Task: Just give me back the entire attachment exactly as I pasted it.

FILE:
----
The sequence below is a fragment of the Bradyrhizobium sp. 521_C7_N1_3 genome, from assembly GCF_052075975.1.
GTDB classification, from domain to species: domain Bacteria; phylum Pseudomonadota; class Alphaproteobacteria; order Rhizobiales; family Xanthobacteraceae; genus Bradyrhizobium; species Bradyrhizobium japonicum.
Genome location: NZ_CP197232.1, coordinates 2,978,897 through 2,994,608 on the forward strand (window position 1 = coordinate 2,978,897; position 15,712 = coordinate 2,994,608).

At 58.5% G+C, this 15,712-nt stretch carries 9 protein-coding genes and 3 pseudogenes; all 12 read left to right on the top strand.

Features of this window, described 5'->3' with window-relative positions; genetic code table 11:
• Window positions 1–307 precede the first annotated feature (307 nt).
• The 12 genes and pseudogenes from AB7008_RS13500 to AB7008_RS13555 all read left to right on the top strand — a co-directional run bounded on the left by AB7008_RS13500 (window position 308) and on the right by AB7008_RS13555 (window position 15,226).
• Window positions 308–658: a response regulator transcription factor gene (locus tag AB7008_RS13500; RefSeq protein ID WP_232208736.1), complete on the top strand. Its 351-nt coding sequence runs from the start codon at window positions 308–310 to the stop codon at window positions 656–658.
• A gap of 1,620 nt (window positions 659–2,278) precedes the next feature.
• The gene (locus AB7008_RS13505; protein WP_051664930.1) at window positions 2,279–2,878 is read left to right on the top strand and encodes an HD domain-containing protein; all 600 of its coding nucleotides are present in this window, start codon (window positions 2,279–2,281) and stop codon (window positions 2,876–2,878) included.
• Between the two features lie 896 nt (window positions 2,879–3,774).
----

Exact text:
The sequence below is a fragment of the Bradyrhizobium sp. 521_C7_N1_3 genome, from assembly GCF_052075975.1.
GTDB classification, from domain to species: domain Bacteria; phylum Pseudomonadota; class Alphaproteobacteria; order Rhizobiales; family Xanthobacteraceae; genus Bradyrhizobium; species Bradyrhizobium japonicum.
Genome location: NZ_CP197232.1, coordinates 2,978,897 through 2,994,608 on the forward strand (window position 1 = coordinate 2,978,897; position 15,712 = coordinate 2,994,608).

At 58.5% G+C, this 15,712-nt stretch carries 9 protein-coding genes and 3 pseudogenes; all 12 read left to right on the top strand.

Features of this window, described 5'->3' with window-relative positions; genetic code table 11:
• Window positions 1–307 precede the first annotated feature (307 nt).
• The 12 genes and pseudogenes from AB7008_RS13500 to AB7008_RS13555 all read left to right on the top strand — a co-directional run bounded on the left by AB7008_RS13500 (window position 308) and on the right by AB7008_RS13555 (window position 15,226).
• Window positions 308–658: a response regulator transcription factor gene (locus tag AB7008_RS13500; RefSeq protein ID WP_232208736.1), complete on the top strand. Its 351-nt coding sequence runs from the start codon at window positions 308–310 to the stop codon at window positions 656–658.
• A gap of 1,620 nt (window positions 659–2,278) precedes the next feature.
• The gene (locus AB7008_RS13505; protein WP_051664930.1) at window positions 2,279–2,878 is read left to right on the top strand and encodes an HD domain-containing protein; all 600 of its coding nucleotides are present in this window, start codon (window positions 2,279–2,281) and stop codon (window positions 2,876–2,878) included.
• Between the two features lie 896 nt (window positions 2,879–3,774).